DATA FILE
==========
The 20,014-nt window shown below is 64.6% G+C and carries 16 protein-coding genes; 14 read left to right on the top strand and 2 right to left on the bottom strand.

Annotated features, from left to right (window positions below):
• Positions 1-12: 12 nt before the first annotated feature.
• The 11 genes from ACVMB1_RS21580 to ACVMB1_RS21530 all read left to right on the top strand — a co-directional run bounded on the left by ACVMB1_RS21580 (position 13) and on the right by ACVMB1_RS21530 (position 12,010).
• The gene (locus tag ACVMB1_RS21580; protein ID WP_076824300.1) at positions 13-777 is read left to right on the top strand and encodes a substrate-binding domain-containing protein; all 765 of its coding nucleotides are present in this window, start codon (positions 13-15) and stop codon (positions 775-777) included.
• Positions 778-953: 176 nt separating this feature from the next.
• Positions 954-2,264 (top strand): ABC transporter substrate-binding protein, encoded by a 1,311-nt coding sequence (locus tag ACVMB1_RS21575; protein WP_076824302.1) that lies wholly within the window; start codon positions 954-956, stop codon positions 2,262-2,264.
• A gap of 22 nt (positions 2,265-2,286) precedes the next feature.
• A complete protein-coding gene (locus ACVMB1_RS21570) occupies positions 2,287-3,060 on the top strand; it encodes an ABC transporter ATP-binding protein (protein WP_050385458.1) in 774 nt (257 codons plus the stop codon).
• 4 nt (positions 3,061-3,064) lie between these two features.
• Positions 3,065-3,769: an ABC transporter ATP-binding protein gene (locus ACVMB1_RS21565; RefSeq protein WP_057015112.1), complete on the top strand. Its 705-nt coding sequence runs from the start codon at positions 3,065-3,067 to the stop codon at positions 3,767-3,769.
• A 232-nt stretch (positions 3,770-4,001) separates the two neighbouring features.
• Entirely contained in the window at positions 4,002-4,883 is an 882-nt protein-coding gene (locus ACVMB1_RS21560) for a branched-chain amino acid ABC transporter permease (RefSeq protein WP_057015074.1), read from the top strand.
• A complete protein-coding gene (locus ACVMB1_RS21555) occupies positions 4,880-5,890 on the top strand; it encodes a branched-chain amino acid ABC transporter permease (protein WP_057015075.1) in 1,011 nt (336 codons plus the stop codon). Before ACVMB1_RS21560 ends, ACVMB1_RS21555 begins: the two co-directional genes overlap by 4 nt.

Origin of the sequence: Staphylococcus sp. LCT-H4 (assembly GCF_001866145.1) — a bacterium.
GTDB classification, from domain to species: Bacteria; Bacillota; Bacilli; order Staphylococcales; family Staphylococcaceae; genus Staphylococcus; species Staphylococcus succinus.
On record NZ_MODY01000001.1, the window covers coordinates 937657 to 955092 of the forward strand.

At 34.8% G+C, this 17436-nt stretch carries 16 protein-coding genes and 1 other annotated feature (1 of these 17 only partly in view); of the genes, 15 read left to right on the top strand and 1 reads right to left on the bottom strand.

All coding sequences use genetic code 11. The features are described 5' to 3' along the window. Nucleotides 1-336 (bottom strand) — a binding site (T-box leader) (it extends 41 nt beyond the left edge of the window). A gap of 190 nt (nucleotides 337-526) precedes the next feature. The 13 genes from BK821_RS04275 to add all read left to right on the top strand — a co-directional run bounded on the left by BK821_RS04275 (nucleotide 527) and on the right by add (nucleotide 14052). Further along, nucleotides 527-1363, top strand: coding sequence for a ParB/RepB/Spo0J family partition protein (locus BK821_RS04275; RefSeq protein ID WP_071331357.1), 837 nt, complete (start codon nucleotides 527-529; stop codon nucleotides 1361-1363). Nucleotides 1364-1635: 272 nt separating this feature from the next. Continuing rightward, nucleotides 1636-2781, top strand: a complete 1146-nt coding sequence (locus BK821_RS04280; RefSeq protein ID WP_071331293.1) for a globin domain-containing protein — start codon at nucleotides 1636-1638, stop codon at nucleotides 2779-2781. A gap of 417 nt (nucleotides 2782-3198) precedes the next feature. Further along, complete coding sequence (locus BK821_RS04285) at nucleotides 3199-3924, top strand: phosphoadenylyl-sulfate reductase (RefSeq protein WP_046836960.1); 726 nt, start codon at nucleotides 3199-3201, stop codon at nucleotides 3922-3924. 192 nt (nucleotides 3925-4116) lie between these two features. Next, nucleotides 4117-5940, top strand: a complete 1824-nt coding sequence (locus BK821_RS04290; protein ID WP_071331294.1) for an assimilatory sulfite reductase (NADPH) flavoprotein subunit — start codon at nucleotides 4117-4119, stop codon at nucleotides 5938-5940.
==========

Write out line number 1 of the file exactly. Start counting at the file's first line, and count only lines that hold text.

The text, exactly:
The 20,014-nt window shown below is 64.6% G+C and carries 16 protein-coding genes; 14 read left to right on the top strand and 2 right to left on the bottom strand.